Better big business and consumer choice drive markets that ditatorship style government regulation limiting any choice. wtf, you are a very confused individual and seriously cobba I urge you to seek help because this constant immersion in conspiracy theories will send you broke. Its time to get some help. Farmers have choice at the moment and that is the most basic right in life, a right the founding fathers fought for.
10/10/2014 8:57:01 AM

I'm trying to find a person on that panel who has any connection to small business, morrgo. As I see it their meal tickets would all be paid by govt and or lord business. Most farmers are small businesses, would it not be fair if a representation (re GM) be given to them? in regards to the scientific evidence, what organisations have undertaken that? D8 u are forcing it on the consumer as currently is the case, if we have an opportunity to let the consumer decide for themselves shouldn't we ascertain if they want it and separate ourselves from all other producers over the world?
10/10/2014 9:56:11 AM

I think it is you D8 who is confused. Using the Coles / Woolworths duopoly as an example and the price fixing allegations ADM was involved in, I would suggest to you that the primary objective of business in a free market is to monopolise the marketplace. you are delusional if you think that the people who own this technology have your interests in mind, this is all about control of the marketplace and absolutely not about food security.
10/10/2014 11:09:10 AM

This is another shot from BIG BUSINESS wanting more control. The current GM products have been tested but not the ones in the pipeline and therein lies one of the problems in that in haste [$'s] a mistake will be made. That is not an unreasonable statement. However only a fool would deny that it is a brilliant science in the right hands. The control over the grower is currently unreasonable. If someone was responsible for escapes it would make for a more harmonious climate . Potential health benefits need to be demonstrated to the buyer.
Jeremy Lomman
10/10/2014 12:39:34 PM

Who are the people that SA & TAS growers have been prevented from competing against? The (small) reference to this in the report is ambiguous at best. If the intention is to make a case that competition at the primary production stage of the food industry is somehow linked to consumer choice, then that is a weak argument. The quickest way to go broke is to spend all your money making something, in the hope that someone will choose to buy it. Making what people want is profitable business. Market failure due to anti-competitive behaviour is not defined by competing differently.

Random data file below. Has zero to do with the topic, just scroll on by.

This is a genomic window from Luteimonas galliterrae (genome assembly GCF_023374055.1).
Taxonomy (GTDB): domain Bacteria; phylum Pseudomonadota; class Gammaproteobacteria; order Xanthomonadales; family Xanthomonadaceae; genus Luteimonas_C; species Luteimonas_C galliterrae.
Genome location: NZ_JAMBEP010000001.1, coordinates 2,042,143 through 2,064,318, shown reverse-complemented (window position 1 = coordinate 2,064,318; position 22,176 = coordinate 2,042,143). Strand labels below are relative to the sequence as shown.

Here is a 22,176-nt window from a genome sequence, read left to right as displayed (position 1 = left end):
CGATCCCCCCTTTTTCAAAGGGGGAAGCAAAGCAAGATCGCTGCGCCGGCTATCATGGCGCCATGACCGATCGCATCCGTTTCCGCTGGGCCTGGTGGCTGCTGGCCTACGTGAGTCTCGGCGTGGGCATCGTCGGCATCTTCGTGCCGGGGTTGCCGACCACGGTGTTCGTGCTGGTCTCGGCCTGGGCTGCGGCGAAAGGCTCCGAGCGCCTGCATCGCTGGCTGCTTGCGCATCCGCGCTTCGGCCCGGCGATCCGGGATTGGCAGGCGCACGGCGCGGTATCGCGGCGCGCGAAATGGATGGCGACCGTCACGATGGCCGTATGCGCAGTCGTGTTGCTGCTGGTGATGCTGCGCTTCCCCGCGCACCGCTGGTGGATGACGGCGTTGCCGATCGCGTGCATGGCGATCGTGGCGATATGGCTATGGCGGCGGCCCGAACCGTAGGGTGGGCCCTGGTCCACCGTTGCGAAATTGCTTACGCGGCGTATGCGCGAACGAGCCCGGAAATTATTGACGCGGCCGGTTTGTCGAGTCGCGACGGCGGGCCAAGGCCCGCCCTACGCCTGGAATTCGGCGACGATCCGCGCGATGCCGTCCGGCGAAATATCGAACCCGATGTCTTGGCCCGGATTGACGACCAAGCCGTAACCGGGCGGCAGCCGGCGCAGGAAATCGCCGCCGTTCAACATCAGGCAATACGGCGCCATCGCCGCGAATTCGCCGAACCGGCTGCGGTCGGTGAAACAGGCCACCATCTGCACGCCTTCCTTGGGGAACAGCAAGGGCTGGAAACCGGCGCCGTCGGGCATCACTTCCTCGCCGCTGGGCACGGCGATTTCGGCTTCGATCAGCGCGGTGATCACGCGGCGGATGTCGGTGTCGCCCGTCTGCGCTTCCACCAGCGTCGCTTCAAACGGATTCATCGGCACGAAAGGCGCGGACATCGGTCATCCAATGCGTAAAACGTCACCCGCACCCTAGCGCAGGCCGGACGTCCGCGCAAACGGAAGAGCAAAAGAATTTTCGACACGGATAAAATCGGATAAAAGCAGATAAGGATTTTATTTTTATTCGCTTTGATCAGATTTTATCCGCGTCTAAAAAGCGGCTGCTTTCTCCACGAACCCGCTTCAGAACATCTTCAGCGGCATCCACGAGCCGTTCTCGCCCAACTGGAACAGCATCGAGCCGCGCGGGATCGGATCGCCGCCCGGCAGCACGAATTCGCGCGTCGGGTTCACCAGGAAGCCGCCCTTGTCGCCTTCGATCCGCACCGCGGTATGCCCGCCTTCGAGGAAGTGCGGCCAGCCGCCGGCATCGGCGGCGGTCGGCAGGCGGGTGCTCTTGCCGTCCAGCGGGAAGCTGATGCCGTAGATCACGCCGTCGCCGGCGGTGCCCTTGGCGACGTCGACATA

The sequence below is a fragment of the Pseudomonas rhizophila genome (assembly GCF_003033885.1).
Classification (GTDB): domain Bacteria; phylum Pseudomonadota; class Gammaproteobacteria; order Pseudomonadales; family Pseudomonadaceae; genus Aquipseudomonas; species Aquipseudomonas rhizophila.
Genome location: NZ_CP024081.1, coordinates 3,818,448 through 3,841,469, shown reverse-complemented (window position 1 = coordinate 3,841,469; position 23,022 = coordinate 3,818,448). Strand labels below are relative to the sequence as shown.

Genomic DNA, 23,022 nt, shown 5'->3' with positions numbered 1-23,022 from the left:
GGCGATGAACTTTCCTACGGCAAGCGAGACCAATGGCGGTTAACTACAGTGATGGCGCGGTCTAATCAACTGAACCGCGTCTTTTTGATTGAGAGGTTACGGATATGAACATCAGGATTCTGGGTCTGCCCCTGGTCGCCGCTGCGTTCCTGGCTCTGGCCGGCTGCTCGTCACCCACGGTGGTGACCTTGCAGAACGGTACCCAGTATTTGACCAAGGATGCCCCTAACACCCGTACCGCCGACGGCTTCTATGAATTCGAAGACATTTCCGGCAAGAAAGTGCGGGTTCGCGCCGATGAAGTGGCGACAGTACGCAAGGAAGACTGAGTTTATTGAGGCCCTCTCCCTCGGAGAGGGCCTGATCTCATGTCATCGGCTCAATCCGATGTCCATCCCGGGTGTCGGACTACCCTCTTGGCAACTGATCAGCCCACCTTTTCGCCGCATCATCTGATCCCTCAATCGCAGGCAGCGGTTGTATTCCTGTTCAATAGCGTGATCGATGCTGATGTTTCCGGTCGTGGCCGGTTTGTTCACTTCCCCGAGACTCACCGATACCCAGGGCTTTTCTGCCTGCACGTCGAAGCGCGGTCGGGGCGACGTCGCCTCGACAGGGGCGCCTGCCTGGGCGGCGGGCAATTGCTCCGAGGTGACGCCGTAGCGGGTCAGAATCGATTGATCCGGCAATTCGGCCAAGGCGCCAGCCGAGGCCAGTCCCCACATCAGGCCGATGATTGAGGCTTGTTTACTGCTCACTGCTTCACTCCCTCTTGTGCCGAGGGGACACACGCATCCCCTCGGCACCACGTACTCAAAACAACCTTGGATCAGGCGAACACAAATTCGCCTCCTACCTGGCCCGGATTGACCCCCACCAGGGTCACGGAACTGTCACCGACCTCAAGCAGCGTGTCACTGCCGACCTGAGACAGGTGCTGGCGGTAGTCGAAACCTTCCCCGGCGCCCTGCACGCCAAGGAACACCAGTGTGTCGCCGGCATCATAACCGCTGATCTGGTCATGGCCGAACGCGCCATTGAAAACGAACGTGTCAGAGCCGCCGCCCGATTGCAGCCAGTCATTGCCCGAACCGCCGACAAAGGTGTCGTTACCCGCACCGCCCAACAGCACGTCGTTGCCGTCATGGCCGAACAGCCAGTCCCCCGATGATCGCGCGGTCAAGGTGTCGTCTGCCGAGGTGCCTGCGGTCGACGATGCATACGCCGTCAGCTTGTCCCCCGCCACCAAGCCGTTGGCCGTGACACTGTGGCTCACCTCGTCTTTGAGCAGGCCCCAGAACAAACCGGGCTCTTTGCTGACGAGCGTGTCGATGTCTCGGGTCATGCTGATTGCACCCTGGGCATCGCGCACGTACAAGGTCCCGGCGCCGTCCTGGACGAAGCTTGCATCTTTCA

Bob Phelps
10/10/2014 12:49:42 PM

Here's another beatup from uncritical backer of genetically manipulated (GM) crops, Colin Bettles. The 313 page Draft Report makes just one fleeting mention of GM-free South Australia & Tasmania, in Box 8.2. SA & Tas have exercised their rights to remain GM-free Zones, on marketing grounds, under Section 21 of the Commonwealth Gene Technology Act 2000. All Australian Governments must agree if this sensible GM-free policy principle were rescinded. Every state can decide if a GM crop variety harms their markets and ban it. That discretion is a vital plus for everyone, including the GM states.
Hick from the sticks
10/10/2014 4:30:56 PM

Can we please stop bleating about market access? Canadaian canola which isn't segregated and is ninety five percent GM. Yet five out of the last ten years they have exported considerable tonnages to Europe. While in seven of the last ten years they have exported oil to Europe. In the past twelve months they have exported more than four million tons to China, that's more than Australia's total production. Also two million tons to Japan. Source. Canola Council of Canda.